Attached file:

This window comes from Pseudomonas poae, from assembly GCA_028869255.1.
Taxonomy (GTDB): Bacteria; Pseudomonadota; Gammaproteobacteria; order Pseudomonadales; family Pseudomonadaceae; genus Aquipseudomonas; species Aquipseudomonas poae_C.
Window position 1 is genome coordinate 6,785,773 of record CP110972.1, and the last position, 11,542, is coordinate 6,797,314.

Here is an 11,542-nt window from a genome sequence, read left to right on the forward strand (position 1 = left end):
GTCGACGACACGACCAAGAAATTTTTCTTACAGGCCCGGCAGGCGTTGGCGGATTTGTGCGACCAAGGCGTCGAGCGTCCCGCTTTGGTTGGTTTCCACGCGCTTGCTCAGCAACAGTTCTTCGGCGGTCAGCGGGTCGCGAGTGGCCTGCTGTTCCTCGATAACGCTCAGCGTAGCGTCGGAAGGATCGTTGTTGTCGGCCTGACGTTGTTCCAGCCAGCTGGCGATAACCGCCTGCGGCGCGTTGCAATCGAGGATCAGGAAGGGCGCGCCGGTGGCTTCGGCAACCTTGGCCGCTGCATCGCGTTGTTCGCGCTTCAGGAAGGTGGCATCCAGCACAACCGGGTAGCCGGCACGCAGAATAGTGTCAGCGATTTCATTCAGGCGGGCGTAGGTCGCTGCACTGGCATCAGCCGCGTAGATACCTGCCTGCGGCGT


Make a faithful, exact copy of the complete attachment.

This window comes from Pseudomonas poae, from assembly GCA_028869255.1.
Taxonomy (GTDB): Bacteria; Pseudomonadota; Gammaproteobacteria; order Pseudomonadales; family Pseudomonadaceae; genus Aquipseudomonas; species Aquipseudomonas poae_C.
Window position 1 is genome coordinate 6,785,773 of record CP110972.1, and the last position, 11,542, is coordinate 6,797,314.

Here is an 11,542-nt window from a genome sequence, read left to right on the forward strand (position 1 = left end):
GTCGACGACACGACCAAGAAATTTTTCTTACAGGCCCGGCAGGCGTTGGCGGATTTGTGCGACCAAGGCGTCGAGCGTCCCGCTTTGGTTGGTTTCCACGCGCTTGCTCAGCAACAGTTCTTCGGCGGTCAGCGGGTCGCGAGTGGCCTGCTGTTCCTCGATAACGCTCAGCGTAGCGTCGGAAGGATCGTTGTTGTCGGCCTGACGTTGTTCCAGCCAGCTGGCGATAACCGCCTGCGGCGCGTTGCAATCGAGGATCAGGAAGGGCGCGCCGGTGGCTTCGGCAACCTTGGCCGCTGCATCGCGTTGTTCGCGCTTCAGGAAGGTGGCATCCAGCACAACCGGGTAGCCGGCACGCAGAATAGTGTCAGCGATTTCATTCAGGCGGGCGTAGGTCGCTGCACTGGCATCAGCCGCGTAGATACCTGCCTGCGGCGT